It has been called the gem in South Africa’s wildlife crown and tops the bucket list for countless travellers the world over. It is the largest game reserve in Africa (about the size of Belgium) and is home to the illustrious Big 5. What we love most about it though, is that it’s ours.
Established in 1898 on the border of Mozambique, the Kruger National Park borders is home to over 12,000 elephants, 27,000 buffalo, 1,000 leopards, 600 bird species and many, many more. Seeing these animals in the wild is something everyone should experience at least once in their lifetimes. Luckily, for South Africans, the Kruger Park is within reach both geographically and financially, especially on an affordable self-drive safari.
The Kruger is divided into 4 regions, which include private concessions (home to private, luxury safari lodges). Each area of the Park provides a different experience. The southern part is the most popular as lions and rhinos are frequently spotted here. The central region is considered the most game-rich area with common sightings of zebra, giraffe and wildebeest. While you’re likely to see the Big 5 throughout the Park, head north for frequent sightings of elephant, buffalo and Tsessebe antelope.
As far as we’re concerned, it’s always Kruger Time! For game viewing, the best time to visit the Kruger Park is during the dry winter (May to October), as the animals tend to populate the watering holes. In contrast, the ‘Green Season’ is when animals are born, birds flourish and the vegetation if rife. From November to February, this is the hottest and wettest time of the year. It is also the busiest time of the year to visit the Park as it falls over the summer school holidays.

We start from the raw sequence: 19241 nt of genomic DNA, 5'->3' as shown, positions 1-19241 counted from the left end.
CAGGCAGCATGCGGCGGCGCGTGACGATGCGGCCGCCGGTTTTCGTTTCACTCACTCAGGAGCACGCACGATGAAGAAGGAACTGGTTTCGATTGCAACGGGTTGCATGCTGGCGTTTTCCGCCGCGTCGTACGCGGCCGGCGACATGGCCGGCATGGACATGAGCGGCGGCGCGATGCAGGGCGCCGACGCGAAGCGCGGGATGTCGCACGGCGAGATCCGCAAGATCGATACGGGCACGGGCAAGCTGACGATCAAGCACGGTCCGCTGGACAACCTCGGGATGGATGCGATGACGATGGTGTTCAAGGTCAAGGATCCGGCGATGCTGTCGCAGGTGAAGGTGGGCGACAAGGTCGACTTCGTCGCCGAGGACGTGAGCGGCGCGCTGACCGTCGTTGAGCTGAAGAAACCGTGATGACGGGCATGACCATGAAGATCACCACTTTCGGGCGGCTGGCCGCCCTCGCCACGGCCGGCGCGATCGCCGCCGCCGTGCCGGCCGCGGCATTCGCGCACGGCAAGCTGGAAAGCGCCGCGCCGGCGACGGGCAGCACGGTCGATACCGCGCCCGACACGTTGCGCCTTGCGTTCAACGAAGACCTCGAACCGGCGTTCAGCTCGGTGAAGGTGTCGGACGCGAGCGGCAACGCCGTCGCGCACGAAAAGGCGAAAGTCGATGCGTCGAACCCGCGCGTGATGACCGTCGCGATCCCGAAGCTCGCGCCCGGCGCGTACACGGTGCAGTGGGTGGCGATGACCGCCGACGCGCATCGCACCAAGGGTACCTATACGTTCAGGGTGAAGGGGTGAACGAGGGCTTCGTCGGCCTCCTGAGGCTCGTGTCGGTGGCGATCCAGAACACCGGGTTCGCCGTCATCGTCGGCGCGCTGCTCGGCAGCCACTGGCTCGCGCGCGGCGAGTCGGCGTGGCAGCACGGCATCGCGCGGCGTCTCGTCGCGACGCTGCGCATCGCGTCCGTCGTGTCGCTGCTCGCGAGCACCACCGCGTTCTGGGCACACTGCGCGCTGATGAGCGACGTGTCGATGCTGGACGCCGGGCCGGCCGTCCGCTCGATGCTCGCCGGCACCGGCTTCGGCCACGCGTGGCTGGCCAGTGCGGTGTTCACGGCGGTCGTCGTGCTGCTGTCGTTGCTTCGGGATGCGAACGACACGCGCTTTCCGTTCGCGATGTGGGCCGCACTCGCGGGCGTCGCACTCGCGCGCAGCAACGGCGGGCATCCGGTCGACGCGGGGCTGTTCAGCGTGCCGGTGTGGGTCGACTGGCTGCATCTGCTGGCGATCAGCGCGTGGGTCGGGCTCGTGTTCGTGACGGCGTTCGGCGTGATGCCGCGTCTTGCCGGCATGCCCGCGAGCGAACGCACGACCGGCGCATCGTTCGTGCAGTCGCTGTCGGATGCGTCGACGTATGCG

Drive in, fly in, or walk in – although we don’t recommend the last one; just get there! Getting to the Kruger is easily accessible. Many choose to fly to the airport closest to their desired region and drive in from there. We suggest you book a flight to the airports listed below and hire a car to drive to the Kruger.
If your desired destination is the Southern Kruger – land at Kruger Mpumalanga International Airport. The closest airport to Central Kruger is the less commercial Hoedspruit airport. The final suggested airport is Phalaborwa airport aimed at Northern Kruger.
You’re in the wilderness; remember that many animals, insects and reptiles – including the dangerous ones – call the Kruger home. When driving in the Park, drive slowly – you’ll see more. Animals always have the right of way. If traffic jams or where something significant has just occurred, park in line and switch of your vehicle – to ensure that the tranquil sounds of the wilderness are maintained. No-one wants to view a lion in the wild with a rumbling car engine as a soundtrack.
With the Kruger being so vast, there is various accommodation ranging from luxury lodges to campsites and self-catering chalets. You can find accommodation that suits both your needs and your pocket. There are rest camps dotted within the Park that have shops, restaurants, laundromats and petrol stations.
While the Kruger is not listed as a Malaria red zone, it is close to these regions, and we’d advise that you take the necessary precautions before visiting the Park. Listen to your ranger at all times; they know the ins and outs better than anyone else. Lastly, have fun! It’s not every day that you’re in the same place as all these majestic animals.
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